Author Topic: 2021 February 13, IBM and the Holocaust  (Read 67 times)

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Offline Dena

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2021 February 13, IBM and the Holocaust
« on: February 13, 2021, 04:11:07 PM »
In my first year of college I was introduced to computers and it was love at first sight. I understand both the hardware and software at all level as I have been working with them for about 50 years. To understand them at this level, their history is important. The modern computer is a product of WW II and resulted in two initial designs. One consisted of telephone switching gear and was extremely useful in producing firing table for big navel guns. A vacuum tube computer found multiple task with development of the atomic bomb being one of the most notable task. Strangely enough, computers were slow to be adapted partly because additional development was needed but also because the tasks could be handled in other ways.

How can you do data processing without computer or a huge labor force? It started with the 1890 Census and Herman Hollerith. He improved on the idea of a punch card and made a tabulating machine that could read the cards and add the the card to a total. This company was sold to another that would become known as IBM in 1911. This company was run by Thomas Watson who was active between 1911 and 1956 making it the name in business computing.

Several products were added to the product line to make the punch card more useful. The first was a keypunch that changed punching cards from one hole at a time to keyboard entry. An entire card could be encoded in just a few seconds by a trained operator.

Now you're stuck with a pile of unordered cards like telephone call records or inventory. A Card sorter is exactly what you need to correct the mess in a short period of time. It works by sorting one column per pass through the machine so after a few passes, the deck is in order with like cards next to each other.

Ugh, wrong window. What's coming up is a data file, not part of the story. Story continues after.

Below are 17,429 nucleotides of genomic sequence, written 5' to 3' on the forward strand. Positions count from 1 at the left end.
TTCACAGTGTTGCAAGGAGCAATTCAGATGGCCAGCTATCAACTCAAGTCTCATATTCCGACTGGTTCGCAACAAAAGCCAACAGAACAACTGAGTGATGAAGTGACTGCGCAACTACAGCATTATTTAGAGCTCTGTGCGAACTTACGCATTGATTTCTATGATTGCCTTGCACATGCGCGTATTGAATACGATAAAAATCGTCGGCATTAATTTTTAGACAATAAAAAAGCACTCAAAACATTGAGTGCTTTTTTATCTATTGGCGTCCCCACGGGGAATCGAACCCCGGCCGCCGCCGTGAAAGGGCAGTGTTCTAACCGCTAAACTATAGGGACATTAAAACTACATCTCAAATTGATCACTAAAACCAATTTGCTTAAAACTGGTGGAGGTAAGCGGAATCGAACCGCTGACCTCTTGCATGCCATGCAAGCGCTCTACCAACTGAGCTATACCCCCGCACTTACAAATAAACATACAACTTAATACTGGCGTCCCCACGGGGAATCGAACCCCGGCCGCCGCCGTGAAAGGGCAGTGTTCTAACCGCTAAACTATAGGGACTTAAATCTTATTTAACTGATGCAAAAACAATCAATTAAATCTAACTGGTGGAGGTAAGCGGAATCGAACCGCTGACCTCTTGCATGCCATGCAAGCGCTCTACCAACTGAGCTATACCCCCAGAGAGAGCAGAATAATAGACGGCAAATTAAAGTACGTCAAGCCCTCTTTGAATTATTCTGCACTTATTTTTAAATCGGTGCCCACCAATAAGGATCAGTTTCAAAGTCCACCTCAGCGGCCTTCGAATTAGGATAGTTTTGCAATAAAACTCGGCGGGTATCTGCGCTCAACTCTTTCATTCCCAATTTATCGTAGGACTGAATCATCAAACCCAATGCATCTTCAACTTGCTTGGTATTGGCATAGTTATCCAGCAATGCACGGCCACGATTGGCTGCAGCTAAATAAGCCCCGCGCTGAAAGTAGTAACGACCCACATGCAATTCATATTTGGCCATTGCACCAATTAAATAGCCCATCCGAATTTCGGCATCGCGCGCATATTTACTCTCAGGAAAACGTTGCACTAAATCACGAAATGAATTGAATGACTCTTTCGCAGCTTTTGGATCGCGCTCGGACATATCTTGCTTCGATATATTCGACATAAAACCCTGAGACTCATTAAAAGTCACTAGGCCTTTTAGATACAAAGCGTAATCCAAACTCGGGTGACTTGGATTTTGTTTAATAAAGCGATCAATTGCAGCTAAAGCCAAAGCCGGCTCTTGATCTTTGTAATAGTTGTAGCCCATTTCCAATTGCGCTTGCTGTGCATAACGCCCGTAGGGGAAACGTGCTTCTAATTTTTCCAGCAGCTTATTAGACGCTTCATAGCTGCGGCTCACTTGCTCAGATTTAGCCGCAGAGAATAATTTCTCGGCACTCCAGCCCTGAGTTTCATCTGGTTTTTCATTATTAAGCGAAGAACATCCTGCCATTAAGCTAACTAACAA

The next problem is you need a bank of people reading the cards and doing something with them. Because computers hadn't been invented yet, something called a Accounting / tabulating machine. All of them used plug boards to sequence the machine and produced the desired results. They were able to do additions and subtractions so cards could be turned into a customer bill or an inventory report. Latter machines had more flexibility in the programming and some were even involved in handling the Enigma code during WW II.

I knew much of this history leading up to the Great depression. I was told that IBM didn't lay people off during the great depression but continued to produce machines and store them in a warehouse to be used after the economy recovered. IBM was also involved in firearm manufacturing during the war. I was not aware of this history covering the great depression and WW II. This is a pod cast and runs about an hour and a half. Though the book was written 20 years ago, it is a warning for today because what IBM provided the germans could easily be done with an off the shelf computer today. The power that social media and the internet is able to provide is far greater and is something to watch very carefully.
Email contact through dena@transhaven.org